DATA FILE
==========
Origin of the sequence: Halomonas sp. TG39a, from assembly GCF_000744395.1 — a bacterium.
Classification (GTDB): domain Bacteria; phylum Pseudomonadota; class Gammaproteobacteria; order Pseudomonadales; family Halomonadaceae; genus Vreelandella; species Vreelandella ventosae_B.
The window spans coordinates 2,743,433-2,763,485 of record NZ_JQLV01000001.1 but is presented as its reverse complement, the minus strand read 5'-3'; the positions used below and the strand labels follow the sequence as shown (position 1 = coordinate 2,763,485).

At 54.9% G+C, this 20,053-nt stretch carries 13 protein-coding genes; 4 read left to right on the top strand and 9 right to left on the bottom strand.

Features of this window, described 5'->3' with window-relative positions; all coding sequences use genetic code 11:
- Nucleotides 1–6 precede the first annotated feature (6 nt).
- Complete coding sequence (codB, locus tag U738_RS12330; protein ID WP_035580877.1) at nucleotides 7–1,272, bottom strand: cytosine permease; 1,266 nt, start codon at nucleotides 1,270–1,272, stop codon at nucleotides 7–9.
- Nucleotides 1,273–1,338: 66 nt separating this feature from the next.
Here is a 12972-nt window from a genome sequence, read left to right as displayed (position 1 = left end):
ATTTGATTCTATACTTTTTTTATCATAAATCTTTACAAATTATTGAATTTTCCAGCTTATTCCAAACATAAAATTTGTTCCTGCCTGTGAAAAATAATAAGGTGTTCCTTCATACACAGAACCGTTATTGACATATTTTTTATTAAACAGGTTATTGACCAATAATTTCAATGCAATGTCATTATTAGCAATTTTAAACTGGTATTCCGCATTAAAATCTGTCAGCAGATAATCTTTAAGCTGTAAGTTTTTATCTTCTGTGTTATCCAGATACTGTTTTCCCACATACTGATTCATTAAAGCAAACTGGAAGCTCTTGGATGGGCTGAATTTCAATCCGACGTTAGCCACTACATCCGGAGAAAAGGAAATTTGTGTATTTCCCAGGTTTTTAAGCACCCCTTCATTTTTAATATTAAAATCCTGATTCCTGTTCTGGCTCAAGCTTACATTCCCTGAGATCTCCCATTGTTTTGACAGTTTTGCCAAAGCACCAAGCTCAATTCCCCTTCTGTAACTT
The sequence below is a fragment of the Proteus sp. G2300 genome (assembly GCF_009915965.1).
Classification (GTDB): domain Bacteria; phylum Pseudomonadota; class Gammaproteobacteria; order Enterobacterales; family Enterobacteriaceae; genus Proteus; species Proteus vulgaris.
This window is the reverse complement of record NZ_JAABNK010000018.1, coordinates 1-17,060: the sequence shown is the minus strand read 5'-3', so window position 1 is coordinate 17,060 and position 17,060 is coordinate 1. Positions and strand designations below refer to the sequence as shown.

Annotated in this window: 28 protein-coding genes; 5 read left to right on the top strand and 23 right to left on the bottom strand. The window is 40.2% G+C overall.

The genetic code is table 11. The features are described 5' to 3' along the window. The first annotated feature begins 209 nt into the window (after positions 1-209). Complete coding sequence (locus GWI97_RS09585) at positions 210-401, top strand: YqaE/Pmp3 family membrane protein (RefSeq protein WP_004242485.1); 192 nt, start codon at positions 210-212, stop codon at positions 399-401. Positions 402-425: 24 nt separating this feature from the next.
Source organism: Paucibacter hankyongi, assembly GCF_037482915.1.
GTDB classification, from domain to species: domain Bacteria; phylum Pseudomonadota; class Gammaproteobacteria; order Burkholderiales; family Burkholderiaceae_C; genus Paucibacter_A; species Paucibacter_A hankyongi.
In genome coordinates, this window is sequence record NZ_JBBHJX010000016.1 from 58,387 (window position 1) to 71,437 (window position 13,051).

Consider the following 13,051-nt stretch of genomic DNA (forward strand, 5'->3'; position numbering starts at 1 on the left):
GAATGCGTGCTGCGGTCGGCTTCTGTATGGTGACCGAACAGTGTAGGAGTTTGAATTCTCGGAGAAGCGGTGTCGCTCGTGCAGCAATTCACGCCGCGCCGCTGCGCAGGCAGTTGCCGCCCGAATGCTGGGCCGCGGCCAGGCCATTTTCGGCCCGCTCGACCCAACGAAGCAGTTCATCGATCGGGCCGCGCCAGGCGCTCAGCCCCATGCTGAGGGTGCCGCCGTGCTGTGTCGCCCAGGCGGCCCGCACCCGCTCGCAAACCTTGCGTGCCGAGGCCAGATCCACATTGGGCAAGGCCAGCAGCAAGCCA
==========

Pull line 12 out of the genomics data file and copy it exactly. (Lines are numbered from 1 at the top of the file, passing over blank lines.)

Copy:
Classification (GTDB): domain Bacteria; phylum Pseudomonadota; class Gammaproteobacteria; order Enterobacterales; family Enterobacteriaceae; genus Proteus; species Proteus vulgaris.